Collaborative — We need to work together by speaking to our audiences and encouraging positive debates and outsider knowledge. We don’t know everything as the famous quote reminds us: “Knowledge is proud that it knows so much, wisdom is humble that it knows no more.” The more collaborative we are the better the end result and the quality of the insights and feedback.
DICE — Innovation Process
Over the past four months, we have created an in-house innovation process called DICE; think of it like a funnel where we start at ‘Define’ and work through the process to reap continued user feedback. The last two phases consist of a continuous feedback loop between creating a prototyped solution to a live experiment that gains user insight and then the create phase where a solution is adjusted and/or rethought based on the user insight gained. This isn’t a new way of thinking about innovation, more our internal interpretation of a roadmap to follow. Dyson famously created 5,127 prototypes over 15 years while perfecting his bagless cyclone technology focused vacuum. We will never get it right first time but hopefully it won’t take 15 years!
Define — Setting the scene. What is the problem, the need (the why), the opportunity, success criteria, and any initial hypothesis that we may have. For example, it may be that we are working on a specific project so not starting from scratch such as a mass participation event or an accessible version of Mindful Monsters.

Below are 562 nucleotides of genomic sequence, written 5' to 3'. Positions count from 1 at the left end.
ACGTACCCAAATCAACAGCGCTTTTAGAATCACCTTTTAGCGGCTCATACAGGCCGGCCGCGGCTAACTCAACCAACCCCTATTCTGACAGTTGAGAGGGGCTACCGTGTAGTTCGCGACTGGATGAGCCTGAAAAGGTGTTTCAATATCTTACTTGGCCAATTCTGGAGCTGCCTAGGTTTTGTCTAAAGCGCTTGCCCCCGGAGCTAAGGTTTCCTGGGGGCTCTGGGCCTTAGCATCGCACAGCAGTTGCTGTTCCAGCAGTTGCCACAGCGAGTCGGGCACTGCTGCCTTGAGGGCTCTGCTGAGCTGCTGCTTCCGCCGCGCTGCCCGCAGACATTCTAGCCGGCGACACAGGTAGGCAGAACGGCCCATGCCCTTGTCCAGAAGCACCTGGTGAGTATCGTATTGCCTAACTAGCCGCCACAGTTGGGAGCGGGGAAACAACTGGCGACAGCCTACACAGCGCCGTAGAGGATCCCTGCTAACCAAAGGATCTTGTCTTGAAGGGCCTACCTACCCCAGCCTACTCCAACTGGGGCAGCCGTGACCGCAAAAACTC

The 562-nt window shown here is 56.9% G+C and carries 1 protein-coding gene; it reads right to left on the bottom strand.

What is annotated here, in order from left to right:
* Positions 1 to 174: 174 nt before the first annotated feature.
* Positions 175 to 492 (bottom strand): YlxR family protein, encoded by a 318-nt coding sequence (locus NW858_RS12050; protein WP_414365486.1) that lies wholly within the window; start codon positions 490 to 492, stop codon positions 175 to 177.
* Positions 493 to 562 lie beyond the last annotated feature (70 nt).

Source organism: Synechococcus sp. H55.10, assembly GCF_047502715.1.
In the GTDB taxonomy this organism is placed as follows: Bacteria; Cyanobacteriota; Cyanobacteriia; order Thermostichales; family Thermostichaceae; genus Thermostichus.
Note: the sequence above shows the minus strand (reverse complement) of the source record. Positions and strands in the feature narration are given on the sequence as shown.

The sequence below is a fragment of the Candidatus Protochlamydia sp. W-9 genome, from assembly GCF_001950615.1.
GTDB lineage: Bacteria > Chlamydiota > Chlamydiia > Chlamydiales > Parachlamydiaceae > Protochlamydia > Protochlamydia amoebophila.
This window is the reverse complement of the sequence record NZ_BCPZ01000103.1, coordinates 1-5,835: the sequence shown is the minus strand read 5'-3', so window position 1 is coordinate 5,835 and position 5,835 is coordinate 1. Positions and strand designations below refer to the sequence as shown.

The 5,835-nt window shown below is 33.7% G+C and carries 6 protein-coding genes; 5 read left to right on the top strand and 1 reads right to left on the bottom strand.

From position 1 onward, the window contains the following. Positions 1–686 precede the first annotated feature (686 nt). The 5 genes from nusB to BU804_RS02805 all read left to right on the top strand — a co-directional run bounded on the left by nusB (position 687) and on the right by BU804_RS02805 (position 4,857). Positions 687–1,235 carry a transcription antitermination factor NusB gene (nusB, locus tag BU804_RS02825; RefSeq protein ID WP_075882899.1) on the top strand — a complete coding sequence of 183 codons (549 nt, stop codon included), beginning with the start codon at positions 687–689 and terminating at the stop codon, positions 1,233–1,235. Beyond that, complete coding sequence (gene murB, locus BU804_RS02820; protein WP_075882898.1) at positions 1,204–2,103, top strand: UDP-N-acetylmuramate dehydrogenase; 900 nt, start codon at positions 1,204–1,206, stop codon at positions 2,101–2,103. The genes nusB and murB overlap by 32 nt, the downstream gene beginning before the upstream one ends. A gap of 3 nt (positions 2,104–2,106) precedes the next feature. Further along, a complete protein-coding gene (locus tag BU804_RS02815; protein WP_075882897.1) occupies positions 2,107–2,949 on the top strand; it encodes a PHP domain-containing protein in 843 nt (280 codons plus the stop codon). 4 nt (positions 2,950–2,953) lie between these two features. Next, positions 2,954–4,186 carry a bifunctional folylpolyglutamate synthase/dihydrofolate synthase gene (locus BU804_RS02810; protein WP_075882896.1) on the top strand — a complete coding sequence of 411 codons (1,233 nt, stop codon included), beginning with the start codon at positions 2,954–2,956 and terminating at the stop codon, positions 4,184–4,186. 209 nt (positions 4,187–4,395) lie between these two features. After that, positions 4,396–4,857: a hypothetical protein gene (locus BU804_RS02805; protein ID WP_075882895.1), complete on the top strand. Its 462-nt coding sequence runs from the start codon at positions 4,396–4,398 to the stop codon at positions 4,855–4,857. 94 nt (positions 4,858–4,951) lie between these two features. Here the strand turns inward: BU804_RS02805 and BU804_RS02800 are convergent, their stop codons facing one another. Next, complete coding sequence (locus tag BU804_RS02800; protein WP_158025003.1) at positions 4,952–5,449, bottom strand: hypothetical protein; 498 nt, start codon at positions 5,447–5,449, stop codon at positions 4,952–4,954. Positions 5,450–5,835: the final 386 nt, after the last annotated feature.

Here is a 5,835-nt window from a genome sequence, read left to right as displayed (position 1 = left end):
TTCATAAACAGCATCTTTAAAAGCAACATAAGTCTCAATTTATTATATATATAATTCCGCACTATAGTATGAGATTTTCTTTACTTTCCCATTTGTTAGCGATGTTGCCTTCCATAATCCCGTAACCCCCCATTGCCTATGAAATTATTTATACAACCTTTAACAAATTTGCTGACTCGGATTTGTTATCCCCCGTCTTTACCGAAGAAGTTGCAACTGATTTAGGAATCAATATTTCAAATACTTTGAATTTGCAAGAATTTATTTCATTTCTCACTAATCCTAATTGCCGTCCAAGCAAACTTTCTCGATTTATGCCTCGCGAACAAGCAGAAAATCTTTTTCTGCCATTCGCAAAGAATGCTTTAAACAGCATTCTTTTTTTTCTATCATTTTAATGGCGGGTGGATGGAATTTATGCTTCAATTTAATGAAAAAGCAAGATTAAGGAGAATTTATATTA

Investigate — Finding insights to help us ideate. Achieved from in depth qual and quant research – focusing on marketplace, audience, defining key stakeholders, challenges, opportunities, risks, relation to cause and scalability. Einstein reportedly said if he had an hour to solve a problem he would spend “55 minutes defining the problem and the remaining five minutes solving it routinely”. We must understand the problem to be able to ideate a solution.
If it’s good enough for Einstein: “55 minutes defining the problem and the remaining five minutes solving it routinely”.
Create — Co-creating creative solutions. This includes product ideas, propositions, revenue models, prototypes and minimal viable products. All of these elements are then continually updated once an experiment is tested and insights gained.
Experiment and evaluate — Testing your ideas in the real world with real audiences. Review, refine, repeat.
Here are some other innovative methodologies that we use: